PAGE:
U-Tee Cheah
 
 
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U-Tee Cheah

 

U-Tee "Benjamin" Cheah began his research experience by casually approaching his faculty mentor.  His project focused on enhancing graphics performance via a novel processor. Ben's most memorable experience occurred when, after much labor, his portion of the project worked.  In the future, Ben hopes to attend business or engineering graduate school.  He advises students to establish a productive dialogue with their professors in order to facilitate their research. triangle.gif (504 bytes)

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Abstract                                                                                                                           
 

Dynamically reconfigurable microprocessor design is an intriguing prospect for the microprocessors of the future.   Dynamic reconfiguration means that the microprocessor can reconfigure itself (the datapath) during execution of a program to optimize its performance, rather than having a pre-determined datapath.  The MorphoSys project involves designing a dynamically reconfigurable microprocessor geared specifically toward image processing applications and determining if the trade-off in time, cost, and silicon area result in an overall better microprocessor.
    The microprocessor will include a Tiny Reduced Instruction Set Computer (RISC) processor to implement normal processor functions, and an array of Reconfigurable Cells (RCs), which will implement most image processing applications more efficiently than the general purpose processor.  The design also includes a Frame Buffer (FB) to store whole frames of images for use by the RCs, and a Direct Memory Access (DMA) controller to provide the FB faster access to memory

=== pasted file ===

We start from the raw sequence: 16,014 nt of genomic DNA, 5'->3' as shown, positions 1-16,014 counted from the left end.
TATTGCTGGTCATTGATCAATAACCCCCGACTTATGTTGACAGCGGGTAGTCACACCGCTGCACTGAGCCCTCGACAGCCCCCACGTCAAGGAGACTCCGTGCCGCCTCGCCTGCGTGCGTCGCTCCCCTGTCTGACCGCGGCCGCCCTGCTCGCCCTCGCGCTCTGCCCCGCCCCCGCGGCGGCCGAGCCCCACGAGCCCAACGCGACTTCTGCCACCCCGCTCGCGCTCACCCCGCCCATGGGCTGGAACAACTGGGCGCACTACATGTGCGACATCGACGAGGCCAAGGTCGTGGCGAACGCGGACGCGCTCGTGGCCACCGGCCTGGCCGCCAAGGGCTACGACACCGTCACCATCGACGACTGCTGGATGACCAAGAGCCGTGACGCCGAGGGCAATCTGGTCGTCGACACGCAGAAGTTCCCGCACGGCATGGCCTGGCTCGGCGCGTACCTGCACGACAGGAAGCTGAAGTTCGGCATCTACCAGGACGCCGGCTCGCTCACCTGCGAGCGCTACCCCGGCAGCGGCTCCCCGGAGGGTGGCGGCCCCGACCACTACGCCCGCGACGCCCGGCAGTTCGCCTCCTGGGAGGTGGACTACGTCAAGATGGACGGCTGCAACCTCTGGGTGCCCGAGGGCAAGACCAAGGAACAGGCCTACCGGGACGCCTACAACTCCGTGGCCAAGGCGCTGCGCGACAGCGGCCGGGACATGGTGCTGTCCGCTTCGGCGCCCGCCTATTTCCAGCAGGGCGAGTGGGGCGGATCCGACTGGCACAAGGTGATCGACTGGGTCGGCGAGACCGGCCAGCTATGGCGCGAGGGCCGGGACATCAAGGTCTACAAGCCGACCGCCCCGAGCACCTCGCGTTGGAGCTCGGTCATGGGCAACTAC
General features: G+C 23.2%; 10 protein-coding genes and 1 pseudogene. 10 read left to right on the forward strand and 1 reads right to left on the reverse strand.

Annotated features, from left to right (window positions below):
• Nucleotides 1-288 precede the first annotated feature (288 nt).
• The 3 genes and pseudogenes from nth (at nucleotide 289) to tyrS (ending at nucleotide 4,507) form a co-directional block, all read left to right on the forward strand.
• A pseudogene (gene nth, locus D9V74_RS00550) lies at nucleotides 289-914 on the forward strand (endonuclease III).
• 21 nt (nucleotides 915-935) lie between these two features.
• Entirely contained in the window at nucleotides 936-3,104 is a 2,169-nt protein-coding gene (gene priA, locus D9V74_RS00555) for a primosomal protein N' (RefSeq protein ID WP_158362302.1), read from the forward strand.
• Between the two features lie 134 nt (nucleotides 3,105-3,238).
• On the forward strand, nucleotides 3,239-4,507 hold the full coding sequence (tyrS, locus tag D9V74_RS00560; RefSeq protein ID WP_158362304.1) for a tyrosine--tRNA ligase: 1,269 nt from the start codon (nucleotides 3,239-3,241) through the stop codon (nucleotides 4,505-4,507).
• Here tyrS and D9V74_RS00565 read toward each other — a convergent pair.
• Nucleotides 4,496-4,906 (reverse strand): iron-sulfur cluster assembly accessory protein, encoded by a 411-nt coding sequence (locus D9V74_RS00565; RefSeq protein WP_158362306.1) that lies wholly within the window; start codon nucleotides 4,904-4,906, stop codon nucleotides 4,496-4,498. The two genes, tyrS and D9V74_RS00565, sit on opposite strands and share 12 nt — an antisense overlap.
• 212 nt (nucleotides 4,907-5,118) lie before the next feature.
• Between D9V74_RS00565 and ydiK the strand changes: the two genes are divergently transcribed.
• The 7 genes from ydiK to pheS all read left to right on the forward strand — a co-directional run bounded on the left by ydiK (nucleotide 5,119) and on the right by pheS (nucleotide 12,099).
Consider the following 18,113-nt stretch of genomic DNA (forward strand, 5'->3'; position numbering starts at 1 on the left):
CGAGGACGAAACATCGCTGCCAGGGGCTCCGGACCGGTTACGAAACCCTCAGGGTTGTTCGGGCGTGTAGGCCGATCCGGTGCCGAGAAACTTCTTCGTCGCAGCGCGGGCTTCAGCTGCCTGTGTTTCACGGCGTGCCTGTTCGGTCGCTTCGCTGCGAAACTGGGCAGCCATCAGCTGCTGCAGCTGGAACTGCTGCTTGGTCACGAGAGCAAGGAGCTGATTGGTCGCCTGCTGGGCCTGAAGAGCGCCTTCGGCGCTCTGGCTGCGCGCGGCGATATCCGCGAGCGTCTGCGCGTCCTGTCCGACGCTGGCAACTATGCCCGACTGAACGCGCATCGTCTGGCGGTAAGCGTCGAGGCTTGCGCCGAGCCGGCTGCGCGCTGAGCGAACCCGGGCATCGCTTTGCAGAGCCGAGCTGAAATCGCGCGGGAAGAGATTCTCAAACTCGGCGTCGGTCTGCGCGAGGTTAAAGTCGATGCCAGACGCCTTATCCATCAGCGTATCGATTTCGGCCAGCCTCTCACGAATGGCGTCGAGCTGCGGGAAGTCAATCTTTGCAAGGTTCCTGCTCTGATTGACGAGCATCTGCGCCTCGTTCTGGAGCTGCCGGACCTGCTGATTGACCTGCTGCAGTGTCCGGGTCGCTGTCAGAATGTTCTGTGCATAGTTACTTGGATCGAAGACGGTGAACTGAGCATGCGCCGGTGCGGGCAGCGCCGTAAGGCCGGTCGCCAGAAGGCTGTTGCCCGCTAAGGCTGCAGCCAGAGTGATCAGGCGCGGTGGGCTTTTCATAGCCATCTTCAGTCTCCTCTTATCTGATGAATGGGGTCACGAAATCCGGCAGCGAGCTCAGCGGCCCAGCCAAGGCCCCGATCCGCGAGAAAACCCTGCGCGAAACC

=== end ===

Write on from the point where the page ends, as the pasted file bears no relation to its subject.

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Faculty Mentor                                                                                                                
 
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Nader Bagherzadeh

School of Engineering

The MorphoSys project is targeted for the design of a new generation of microprocessors that will enable the emerging technologies such as: smart missiles, wireless audio/video communicators, autonomous vehicles, and many other technologies planned for the beginning of the next millennium to come to fruition.  The Reconfigurable Computing Laboratory of UCI is one of the selected groups in the nation to work on a new paradigm for developing “soft” hardware computer technologies.   The notion of “soft” hardware refers to the reconfigurability of the hardware, which is different from current microprocessors.  Reconfigurable hardware systems are more flexible allowing the system to adjust its hardware resources to accommodate the needs of the user.  The UCI group is working on a new microchip called M1 that implements the ideas developed for the MorphoSys project.triangle.gif (504 bytes)

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U-Tee Cheah - The MorphoSys Project: Dynamically Configurable... [1] [2] [3] [4] [5] [6] [7]


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